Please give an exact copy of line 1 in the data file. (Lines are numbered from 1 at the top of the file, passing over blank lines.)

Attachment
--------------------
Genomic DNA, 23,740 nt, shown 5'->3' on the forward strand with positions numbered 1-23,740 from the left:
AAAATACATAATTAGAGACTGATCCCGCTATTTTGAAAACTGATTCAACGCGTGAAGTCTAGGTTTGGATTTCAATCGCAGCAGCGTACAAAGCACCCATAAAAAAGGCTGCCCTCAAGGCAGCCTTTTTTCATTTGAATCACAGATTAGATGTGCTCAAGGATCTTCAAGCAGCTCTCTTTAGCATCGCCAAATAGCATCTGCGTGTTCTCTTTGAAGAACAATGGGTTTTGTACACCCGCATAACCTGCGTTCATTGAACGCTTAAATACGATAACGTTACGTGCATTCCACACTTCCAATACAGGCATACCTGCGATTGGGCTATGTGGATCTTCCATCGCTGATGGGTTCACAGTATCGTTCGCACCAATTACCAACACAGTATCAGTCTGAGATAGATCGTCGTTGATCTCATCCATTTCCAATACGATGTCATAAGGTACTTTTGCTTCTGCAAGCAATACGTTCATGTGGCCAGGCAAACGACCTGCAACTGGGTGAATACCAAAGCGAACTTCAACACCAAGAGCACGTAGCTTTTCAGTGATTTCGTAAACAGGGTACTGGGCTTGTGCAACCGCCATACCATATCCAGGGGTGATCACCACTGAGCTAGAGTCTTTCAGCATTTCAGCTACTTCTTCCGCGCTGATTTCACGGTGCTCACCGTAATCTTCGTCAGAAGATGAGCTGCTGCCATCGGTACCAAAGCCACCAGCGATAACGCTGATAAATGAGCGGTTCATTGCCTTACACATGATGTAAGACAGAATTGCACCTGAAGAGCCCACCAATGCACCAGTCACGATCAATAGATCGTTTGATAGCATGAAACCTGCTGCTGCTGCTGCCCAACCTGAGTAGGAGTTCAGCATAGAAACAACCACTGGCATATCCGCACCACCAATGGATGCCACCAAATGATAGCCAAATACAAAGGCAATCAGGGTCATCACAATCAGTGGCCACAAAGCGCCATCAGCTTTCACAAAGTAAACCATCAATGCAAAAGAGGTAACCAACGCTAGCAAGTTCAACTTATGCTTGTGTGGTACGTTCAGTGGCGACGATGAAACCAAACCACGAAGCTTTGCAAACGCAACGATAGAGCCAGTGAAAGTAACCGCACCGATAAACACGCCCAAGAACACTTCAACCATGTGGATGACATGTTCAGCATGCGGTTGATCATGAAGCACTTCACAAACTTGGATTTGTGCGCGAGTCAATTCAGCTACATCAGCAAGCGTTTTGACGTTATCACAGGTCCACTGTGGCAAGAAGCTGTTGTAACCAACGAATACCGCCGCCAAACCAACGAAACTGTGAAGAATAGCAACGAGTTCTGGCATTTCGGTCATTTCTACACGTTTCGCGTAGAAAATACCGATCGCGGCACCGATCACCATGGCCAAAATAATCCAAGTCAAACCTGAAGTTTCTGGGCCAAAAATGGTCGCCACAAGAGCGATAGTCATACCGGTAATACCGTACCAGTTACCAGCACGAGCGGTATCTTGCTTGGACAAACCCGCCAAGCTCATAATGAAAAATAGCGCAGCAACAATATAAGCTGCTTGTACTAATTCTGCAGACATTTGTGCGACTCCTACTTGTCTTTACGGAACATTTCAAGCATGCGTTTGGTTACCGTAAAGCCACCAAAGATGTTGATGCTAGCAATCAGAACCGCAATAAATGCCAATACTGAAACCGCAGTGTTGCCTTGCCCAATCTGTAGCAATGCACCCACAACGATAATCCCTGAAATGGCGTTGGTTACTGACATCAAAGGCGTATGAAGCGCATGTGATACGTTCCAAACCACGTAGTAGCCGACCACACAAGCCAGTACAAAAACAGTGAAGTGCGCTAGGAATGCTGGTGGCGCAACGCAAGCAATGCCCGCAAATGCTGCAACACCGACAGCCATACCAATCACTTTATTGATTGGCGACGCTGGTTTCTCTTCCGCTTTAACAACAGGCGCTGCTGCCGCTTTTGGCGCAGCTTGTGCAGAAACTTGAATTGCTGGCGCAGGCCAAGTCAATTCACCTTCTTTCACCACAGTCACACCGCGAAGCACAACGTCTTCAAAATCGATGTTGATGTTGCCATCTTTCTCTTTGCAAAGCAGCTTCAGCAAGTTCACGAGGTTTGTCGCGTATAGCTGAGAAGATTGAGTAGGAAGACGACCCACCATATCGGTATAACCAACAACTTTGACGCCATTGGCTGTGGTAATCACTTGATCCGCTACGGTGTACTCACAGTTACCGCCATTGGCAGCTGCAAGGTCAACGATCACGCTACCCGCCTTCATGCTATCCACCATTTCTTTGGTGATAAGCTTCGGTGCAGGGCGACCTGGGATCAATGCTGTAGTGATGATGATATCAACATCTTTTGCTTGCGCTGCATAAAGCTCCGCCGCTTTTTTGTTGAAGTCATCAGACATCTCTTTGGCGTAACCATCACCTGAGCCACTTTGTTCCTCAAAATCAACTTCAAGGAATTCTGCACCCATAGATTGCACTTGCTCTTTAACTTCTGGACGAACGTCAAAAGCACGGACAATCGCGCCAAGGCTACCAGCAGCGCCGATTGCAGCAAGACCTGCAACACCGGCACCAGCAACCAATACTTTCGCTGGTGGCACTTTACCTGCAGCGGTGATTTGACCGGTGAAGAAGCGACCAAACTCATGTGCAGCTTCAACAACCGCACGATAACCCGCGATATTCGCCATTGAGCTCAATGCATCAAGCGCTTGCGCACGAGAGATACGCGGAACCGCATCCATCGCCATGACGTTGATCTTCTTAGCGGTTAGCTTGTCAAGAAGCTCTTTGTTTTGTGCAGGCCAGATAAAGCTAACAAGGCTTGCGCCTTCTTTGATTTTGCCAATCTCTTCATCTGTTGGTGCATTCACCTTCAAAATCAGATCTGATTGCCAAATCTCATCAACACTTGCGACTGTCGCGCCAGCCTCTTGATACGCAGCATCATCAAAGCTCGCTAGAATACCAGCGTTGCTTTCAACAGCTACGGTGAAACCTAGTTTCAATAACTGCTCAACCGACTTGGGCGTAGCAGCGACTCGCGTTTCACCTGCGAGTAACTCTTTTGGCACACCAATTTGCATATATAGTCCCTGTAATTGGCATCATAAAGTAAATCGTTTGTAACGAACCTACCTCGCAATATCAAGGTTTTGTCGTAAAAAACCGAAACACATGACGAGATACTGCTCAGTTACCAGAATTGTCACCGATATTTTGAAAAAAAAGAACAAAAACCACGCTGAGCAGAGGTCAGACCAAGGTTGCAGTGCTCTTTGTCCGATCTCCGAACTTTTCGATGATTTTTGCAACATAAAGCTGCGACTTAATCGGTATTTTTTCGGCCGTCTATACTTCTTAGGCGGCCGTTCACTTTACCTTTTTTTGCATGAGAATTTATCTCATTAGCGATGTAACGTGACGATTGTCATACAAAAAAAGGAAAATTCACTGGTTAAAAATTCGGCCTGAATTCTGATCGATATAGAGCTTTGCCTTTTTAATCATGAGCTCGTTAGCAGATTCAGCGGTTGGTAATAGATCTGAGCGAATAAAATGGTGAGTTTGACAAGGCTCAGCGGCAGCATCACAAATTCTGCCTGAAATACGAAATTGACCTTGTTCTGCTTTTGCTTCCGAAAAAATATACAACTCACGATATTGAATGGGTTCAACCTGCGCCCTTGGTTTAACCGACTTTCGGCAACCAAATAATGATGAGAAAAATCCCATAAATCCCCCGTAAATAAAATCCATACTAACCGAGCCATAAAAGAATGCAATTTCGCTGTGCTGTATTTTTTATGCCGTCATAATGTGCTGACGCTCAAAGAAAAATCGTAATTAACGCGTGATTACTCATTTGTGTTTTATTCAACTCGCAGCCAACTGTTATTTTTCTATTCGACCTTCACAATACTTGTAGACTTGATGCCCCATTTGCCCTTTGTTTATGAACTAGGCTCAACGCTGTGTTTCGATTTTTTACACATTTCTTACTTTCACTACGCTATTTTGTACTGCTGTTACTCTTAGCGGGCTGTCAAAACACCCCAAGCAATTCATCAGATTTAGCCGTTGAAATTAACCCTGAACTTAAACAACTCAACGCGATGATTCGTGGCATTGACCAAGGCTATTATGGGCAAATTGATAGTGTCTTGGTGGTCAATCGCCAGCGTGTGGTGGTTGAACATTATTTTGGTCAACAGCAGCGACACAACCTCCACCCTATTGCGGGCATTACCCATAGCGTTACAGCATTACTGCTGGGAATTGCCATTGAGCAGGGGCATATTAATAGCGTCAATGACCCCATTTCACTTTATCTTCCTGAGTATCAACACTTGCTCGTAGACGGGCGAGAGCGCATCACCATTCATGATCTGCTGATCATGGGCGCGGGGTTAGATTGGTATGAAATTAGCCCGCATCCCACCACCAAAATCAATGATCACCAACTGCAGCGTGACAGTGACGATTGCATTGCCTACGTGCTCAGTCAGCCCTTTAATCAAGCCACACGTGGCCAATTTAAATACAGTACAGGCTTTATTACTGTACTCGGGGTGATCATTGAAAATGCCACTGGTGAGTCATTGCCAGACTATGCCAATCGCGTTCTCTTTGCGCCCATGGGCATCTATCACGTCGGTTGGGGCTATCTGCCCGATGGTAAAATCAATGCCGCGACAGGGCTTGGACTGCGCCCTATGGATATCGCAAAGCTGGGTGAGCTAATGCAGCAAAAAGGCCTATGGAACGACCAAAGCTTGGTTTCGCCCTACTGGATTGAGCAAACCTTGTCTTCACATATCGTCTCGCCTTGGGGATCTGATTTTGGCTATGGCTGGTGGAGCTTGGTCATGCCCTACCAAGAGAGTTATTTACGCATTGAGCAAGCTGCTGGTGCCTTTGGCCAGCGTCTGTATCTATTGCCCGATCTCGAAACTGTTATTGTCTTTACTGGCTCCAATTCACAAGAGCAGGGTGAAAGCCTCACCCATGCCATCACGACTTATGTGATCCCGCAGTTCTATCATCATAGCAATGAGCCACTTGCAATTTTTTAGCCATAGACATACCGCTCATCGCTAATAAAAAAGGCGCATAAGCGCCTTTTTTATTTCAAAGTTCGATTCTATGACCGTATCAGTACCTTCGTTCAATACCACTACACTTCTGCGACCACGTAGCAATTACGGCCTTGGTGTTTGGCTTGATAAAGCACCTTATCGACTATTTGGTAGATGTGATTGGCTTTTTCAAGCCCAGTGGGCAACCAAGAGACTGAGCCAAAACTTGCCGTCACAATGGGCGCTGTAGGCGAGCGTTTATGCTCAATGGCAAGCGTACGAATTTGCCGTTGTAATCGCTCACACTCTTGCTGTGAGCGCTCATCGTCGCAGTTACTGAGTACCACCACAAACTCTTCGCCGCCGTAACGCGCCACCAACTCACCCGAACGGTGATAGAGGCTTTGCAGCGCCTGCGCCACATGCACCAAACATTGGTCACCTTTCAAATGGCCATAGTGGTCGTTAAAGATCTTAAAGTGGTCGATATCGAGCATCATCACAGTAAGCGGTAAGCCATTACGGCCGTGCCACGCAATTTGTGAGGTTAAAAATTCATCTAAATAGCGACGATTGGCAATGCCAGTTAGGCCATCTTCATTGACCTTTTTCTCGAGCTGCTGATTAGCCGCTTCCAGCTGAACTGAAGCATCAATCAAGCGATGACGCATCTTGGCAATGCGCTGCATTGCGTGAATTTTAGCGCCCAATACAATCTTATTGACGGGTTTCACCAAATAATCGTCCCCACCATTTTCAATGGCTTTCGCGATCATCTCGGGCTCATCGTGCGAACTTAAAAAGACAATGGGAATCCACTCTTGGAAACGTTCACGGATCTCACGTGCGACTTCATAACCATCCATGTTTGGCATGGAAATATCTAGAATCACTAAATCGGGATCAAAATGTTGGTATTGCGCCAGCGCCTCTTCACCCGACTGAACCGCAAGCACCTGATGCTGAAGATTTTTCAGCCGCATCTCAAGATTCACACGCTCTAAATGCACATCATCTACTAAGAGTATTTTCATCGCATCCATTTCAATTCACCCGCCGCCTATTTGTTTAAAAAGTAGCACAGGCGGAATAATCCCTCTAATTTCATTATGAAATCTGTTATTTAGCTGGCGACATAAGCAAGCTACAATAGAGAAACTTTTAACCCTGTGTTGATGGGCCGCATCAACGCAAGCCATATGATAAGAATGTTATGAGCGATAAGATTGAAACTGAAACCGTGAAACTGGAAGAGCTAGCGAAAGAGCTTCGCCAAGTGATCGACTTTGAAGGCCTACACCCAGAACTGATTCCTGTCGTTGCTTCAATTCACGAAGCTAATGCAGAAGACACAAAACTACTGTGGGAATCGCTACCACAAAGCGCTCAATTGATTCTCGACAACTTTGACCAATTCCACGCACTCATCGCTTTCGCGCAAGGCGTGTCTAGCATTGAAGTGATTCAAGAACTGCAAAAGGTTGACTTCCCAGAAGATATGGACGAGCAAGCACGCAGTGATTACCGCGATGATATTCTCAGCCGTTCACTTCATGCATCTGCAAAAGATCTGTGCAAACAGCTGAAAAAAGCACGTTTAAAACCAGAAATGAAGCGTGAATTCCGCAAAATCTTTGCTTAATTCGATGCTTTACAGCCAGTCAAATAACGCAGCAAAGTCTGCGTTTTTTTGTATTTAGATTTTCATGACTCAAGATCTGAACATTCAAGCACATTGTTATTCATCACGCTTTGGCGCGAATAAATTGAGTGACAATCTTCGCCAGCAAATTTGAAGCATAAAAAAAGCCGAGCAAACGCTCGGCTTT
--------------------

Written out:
Genomic DNA, 23,740 nt, shown 5'->3' on the forward strand with positions numbered 1-23,740 from the left: